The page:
Navigating the world of facilities and custodial management involves thinking ahead about potential opportunities for—and sometimes barriers to—success.
This industry is full of both, but for women in particular, finding opportunities and breaking down the barriers can be particularly challenging.
About 25 percent of women never expect to move beyond an entry-level position in their line of work, and only 22 percent expect to reach a director-level position, according to a 2017 survey conducted by CareerBuilder. This data is just one example of how the road to success in the workplace is not always so clear for women.
Stephanie Poskin, director of facilities for support services and operations at Wake Forest University in North Carolina, is one woman who has broken down this barrier to leadership within the industry. This question and answer session with her discusses her success and her view on opportunities for women working as facilities service providers.
Do you think there are barriers to entry for women coming into the facilities field?
SP: I absolutely do, because it is so male-dominated, and that’s what the norm has been for years. Being an electrician was always
a “man’s job.” Being in the facilities group was historically a “man’s job,” so I think that overcoming people’s unconscious bias is definitely something
that needs to be done. How do [women accomplish] that when [they are] not already in the field?
Do you have thoughts about what young, upcoming female leaders can do to overcome that unconscious bias in the facility management industry?
SP: [Women] can be strong in their beliefs and not waffle on them no matter what. Their actions should show their ethics and
prioritized values. [They should stay] true to themselves and not take no for an answer; it’s okay to push back.
That’s a strong and powerful reminder. What kind of support helps you to thrive in your leadership?
SP: I know that my boss doesn’t see me any differently than he sees my peers. If my peers have a great idea that’s very innovative
and is communicated well, he will go with it, but he’ll also go with mine just the same. I don’t feel like I must necessarily prove myself to him any
more than my peers do. He is extremely supportive of me and I’m very lucky that way.
Keeping yourself trained and sharpening your skillset is important. It’s important whether you’re a man or a woman, but I specifically think it’s important for a woman to make sure that she understands new and innovative ideas and tools. It’s not only for empowering your staff, but I think you need to empower yourself as well, and make sure that you’re not just staying in the status quo.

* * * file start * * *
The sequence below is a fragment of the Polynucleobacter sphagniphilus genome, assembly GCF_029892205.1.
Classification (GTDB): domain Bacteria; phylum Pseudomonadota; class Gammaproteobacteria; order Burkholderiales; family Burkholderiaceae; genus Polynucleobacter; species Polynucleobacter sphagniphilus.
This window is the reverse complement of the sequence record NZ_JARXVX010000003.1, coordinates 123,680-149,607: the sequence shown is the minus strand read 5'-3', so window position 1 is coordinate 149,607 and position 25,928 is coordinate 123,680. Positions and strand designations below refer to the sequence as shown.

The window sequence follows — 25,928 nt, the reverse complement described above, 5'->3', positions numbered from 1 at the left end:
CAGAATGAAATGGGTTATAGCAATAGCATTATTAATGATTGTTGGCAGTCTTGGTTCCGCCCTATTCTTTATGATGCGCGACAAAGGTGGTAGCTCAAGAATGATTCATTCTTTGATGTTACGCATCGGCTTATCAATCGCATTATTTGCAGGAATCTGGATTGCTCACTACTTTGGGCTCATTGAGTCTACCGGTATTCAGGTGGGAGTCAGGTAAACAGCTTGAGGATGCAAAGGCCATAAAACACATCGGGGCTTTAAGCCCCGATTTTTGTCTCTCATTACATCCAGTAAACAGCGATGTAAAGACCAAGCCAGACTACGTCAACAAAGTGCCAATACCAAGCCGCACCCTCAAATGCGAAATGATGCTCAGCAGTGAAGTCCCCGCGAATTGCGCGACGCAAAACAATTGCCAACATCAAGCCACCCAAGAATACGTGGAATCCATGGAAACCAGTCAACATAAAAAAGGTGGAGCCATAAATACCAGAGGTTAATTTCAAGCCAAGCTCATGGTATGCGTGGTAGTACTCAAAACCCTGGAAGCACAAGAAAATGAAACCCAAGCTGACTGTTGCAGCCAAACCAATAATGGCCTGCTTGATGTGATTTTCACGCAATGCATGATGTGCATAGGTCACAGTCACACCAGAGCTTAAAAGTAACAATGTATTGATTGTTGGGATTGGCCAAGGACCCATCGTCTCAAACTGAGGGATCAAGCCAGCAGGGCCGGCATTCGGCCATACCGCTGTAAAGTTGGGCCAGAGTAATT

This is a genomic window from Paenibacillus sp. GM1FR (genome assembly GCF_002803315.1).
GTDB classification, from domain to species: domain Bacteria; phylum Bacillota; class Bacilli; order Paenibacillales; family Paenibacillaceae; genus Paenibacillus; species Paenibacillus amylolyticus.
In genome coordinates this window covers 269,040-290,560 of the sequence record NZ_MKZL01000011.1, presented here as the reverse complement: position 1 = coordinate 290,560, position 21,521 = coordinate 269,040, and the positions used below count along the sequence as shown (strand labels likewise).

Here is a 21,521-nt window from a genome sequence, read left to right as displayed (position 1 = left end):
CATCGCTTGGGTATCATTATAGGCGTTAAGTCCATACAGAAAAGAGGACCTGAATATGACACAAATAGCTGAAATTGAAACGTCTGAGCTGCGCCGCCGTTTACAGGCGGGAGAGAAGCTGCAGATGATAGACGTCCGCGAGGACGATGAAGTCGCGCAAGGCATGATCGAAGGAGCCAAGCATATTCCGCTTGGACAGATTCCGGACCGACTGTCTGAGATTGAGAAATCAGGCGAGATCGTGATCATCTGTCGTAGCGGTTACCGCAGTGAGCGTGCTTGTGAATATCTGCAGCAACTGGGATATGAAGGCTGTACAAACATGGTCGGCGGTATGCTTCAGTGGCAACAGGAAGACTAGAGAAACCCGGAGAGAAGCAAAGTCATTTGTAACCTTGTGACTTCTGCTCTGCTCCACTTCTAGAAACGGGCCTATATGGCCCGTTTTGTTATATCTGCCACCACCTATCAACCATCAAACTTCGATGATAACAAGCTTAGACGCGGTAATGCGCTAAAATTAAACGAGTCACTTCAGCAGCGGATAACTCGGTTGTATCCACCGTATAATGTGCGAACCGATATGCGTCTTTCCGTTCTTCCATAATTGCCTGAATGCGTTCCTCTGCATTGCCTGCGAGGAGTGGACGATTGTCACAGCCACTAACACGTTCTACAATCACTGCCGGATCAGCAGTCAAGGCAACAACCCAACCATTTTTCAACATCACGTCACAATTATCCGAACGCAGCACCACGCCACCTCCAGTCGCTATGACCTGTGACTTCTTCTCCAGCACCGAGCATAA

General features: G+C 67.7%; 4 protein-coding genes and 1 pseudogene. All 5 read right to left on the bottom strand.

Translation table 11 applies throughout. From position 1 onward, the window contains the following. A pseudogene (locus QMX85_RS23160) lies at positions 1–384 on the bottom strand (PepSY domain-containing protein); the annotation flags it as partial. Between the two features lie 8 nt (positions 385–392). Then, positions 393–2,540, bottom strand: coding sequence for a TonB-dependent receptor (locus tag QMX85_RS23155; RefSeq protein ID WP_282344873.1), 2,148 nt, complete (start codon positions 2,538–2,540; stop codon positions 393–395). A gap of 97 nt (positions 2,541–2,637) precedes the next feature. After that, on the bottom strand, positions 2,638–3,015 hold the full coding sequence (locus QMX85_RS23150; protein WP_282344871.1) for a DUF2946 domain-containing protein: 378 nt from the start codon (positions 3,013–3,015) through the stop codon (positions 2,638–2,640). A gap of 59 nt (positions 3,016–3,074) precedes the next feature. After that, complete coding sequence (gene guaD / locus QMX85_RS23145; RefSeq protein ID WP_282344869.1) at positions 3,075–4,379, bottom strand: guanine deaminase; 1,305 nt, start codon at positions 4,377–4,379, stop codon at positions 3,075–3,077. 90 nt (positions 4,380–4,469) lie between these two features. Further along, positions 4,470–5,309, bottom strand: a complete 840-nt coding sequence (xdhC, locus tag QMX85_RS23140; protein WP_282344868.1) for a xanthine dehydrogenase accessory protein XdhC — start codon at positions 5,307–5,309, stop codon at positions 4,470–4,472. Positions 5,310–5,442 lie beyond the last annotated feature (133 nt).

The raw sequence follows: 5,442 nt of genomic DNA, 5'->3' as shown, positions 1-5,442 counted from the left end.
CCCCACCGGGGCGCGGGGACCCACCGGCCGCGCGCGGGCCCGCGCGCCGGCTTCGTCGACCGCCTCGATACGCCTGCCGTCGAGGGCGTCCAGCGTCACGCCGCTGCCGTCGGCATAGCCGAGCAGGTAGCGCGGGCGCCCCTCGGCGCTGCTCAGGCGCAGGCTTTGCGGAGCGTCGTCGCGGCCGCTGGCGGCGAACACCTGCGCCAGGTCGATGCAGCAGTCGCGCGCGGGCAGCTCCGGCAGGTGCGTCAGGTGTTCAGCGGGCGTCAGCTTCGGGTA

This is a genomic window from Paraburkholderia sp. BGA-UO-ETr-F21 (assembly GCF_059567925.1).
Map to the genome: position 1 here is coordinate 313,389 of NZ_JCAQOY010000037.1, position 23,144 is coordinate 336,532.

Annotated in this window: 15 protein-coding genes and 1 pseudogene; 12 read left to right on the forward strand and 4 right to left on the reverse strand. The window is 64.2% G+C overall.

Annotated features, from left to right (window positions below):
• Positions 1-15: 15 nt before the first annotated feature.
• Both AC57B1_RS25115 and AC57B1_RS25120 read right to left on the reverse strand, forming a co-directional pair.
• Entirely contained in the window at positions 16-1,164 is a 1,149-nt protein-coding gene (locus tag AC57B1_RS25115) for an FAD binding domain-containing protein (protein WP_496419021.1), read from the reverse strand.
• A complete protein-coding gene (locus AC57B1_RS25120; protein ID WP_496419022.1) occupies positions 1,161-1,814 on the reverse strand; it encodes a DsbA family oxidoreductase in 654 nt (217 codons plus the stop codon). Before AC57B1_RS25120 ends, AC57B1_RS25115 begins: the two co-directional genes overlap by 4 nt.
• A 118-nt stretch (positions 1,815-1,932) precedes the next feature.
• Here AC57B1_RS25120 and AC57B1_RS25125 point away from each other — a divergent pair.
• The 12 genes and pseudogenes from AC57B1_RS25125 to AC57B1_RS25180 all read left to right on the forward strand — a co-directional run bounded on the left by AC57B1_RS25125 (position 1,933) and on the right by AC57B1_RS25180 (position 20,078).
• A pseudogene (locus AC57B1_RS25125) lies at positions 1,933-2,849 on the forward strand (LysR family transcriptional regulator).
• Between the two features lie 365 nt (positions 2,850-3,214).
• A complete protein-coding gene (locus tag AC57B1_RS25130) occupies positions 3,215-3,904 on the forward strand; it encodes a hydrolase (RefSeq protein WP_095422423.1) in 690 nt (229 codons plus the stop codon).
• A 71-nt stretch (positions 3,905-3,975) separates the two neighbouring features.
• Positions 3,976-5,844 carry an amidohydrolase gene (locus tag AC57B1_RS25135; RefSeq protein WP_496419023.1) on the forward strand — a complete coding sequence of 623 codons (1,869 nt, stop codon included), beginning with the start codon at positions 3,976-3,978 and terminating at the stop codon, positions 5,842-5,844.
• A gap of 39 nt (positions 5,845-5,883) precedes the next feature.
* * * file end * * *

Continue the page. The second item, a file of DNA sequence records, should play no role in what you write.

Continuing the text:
What would be possible in the field if there were more women? What’s the potential if more women were involved?
SP: This is an industry in which women definitely have not gravitated. I don’t think a whole lot of women strive to work in the
facilities department. It’s a service industry, and it makes sense that there is diversity in it, yet that’s not what has happened over the years.
But now I think that gap is closing. I think it’s time. When I look around at leadership conferences or anything facilities-related, I think there
are more and more women coming to the table, and it’s very exciting to me.
Based on my observations over the last five years, I can already see there’s a change. I think that women have the ability to multitask incredibly. They’re able to embrace change and innovation, and I really think that women can be strong communicators.
In addition to the ISSA Hygieia Network, are you starting to see more infrastructure in supporting women in this field?
SP: I have seen some. Right down to my own university where we have a career-development program for women leaders. The program
is not just for facilities, it’s for women in leadership as a whole.
Any time you can influence the politics by making sure that you have diversity practices across your department, I think it promotes equality. I think it promotes growth, and I think it gives you a sense of community, as well.
How can female leaders help to elevate other women in the industry?
SP: When I get an invite to a women’s leadership conference or anything that supports women in business, I don’t even flinch.
If it looks like something I can benefit from, and others can benefit from me having that knowledge, I request to go.
Women are hard on themselves, but I think that we are particularly hard on each other. So, any time that I can learn to support the women around me, to be able to send the elevator down, so to speak, to give people a foot in the door to get into this industry, I’d like to be able to make sure I keep an open mind to be able to do that.
Do you think that comes from having to justify your own feelings and emotions in the workplace?
SP: Yes. Having a seat at the table means you need to be able to have the backbone to support your thoughts, your beliefs, and
not step on others for theirs, but [rather,] try to help guide [others] to change culture.
As a woman, you feel like you’re constantly trying to position yourself. You have to make sure that you’re actually in the right meetings. You need to make sure that you have a voice. It’s not somebody’s job to grant it to you. You need to take it. You need to make sure that you are there—that you show up.
What’s a first step to identifying those opportunities and taking them?
SP: We need to invest in ourselves. Whether you’re a woman in a male-dominated world or not, it’s important to welcome everyone’s ideas. Ultimately, I think if we take every challenge and make it an opportunity to be successful or at least to communicate, to help one other person [to succeed], then I think we’re headed in the right direction.